Tuesday, May 07, 2019

This is Kind of a Gross Blog Post

Two nights ago, while we were eating supper, Scarlett became irate. Just out of the blue. Irate gave way to angry, and angry bloomed into furious. She started pushing on her nose and rubbing her eyes and yelling at me.

"Maaaam! MAAAAM! DOZE!"

"Hmm?" I said, puzzled as to what could've caused the outburst. "Your...nose?" 

"YEAH!" she yelled, eyes bulging, trying to impart to me some very specific information without words. She strained her neck toward me. "DOZE!"

I looked at Barclay. He shrugged. "Maybe she wants you to blow her nose?"

I shrugged back and went to get a Kleenex. No harm trying.

Scarlett continued to yell. "DOZE! DOOOOZZZZZE!!"

I held the Kleenex in front of her impossibly tiny nostrils. "Okay, love, calm down. Blow."

She did. And from one of those ridiculously little nose holes emerged something like the head of a worm. Small. Yellow. I jumped back. 

Barclay frowned. "What?"

"There's...something...in there," I said. Suddenly, I was thinking about that Neil Gaiman book wherein the weird creature from another world turns into a worm and hitches a ride into our world in the heel of a little boy. (I have told you already; it's been a strange and dream-like week. I would almost not have been surprised if a weird creature turned itself into a worm and hitched a ride into our world through Scarlett's nose.)

Scarlett liked my reaction a lot. Scarlett loves making people react. "DOZE!" she shrieked, more happily this time. She blew again. Five more millimeters of worm.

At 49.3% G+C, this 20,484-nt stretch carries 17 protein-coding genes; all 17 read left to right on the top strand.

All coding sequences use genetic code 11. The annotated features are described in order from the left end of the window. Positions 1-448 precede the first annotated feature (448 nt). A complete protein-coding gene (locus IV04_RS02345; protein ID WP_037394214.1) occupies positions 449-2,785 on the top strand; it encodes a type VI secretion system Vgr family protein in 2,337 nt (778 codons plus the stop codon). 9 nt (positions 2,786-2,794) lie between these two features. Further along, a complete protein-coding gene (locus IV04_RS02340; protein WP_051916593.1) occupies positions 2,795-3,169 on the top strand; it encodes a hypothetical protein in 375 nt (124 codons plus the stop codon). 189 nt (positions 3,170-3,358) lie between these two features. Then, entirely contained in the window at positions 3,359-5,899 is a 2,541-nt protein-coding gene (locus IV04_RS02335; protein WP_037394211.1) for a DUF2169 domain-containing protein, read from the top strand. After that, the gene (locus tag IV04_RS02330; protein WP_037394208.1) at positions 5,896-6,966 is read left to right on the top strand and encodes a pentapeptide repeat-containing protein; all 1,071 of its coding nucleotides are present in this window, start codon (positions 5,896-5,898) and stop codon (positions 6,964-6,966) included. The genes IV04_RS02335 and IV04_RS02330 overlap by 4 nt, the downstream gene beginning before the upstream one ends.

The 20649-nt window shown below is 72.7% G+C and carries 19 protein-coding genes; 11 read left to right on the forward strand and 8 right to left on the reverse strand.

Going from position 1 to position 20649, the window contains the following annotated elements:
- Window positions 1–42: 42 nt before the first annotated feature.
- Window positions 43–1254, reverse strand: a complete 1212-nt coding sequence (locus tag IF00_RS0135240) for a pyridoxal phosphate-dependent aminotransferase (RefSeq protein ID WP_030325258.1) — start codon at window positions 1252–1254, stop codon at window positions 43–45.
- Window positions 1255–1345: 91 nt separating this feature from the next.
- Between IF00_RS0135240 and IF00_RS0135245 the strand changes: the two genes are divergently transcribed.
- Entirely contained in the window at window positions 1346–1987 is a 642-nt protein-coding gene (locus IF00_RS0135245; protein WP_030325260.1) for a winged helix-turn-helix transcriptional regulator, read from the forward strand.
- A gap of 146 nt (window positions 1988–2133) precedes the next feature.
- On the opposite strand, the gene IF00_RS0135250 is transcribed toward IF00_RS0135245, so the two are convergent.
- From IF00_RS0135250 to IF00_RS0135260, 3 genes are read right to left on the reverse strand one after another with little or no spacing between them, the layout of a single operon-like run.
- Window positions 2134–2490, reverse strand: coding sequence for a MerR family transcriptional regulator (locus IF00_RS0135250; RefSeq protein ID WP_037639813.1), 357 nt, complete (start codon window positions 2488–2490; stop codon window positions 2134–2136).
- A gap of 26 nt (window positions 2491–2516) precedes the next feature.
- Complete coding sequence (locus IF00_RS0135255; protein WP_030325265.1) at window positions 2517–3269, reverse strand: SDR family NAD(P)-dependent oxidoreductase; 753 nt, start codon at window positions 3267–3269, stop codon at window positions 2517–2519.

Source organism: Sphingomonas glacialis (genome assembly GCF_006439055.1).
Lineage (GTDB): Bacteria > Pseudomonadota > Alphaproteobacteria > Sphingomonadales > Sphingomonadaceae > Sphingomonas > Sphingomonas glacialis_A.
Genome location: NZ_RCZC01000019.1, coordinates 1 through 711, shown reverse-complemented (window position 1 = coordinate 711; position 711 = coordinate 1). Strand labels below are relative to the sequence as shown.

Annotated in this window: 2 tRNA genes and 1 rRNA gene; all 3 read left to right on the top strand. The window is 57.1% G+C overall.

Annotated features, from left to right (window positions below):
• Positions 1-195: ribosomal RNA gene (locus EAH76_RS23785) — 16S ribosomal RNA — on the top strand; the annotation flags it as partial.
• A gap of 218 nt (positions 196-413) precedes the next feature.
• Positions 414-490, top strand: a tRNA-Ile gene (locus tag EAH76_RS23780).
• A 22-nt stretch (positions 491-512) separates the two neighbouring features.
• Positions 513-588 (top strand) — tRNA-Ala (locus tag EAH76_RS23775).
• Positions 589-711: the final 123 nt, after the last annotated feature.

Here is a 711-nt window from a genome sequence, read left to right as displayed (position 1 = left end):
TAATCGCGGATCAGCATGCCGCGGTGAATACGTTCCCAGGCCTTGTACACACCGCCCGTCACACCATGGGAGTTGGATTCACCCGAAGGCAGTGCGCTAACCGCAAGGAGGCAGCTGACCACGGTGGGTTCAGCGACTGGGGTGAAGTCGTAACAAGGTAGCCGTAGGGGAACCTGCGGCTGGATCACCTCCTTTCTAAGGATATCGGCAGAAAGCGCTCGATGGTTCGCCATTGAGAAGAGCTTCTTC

Sullivan, who had to this point been watching the whole thing with nervous curiosity, burst out laughing. I gagged, and Scarlett and Sully both thought that was funny too. These kids absolutely love it when they can make me gag.

Barclay was calm. Barclay is always calm. He didn't understand why I was gagging. "Just pull it out," he said calmly. Like always.

I tried, but I couldn't get hold of it. Scarlett, poor Scarlett, Scarlett with a whole spaghetti noodle dangling down the back of her throat, gagged then, and up came...well, other spaghetti noodles.

Now Barclay was gagging.

So much gagging in our kitchen that night!

Sully, though, Sully was not gagging. Sully thought the whole thing was amazing. But his favorite part was when I finally caught hold of the end of that seven-inch spaghetti noodle, helped forward by the gagging, and pullllllllllled it outta there.

So, is this a thing I have to worry about now? That food is just going to wander into Scarlett's nose while she's eating it? That I'm going to have to retrieve stuff from up there on the regular? That she's going to stick things up there just to make Sully laugh?

I don't have anything more to say about this. 

Saturday, May 04, 2019


Hello and good morning from day four of being an author with a book Out There. It is, of course, not OUT THERE out there—pub date is still a month away—but enough people have it in their possession and are currently reading it that it feels as good as published.

The state of my head these past few days is very difficult to describe. I'd say it's somewhere between About to Cry and About to Barf, but in a good way, for the most part. Sometimes exceptionally good. Sometimes very bad. It's a whole trip. My shoulders are all bunched up by my ears and and I've been doing stupid things, like putting muffins into a heated oven and then...just...not taking them out again (oops).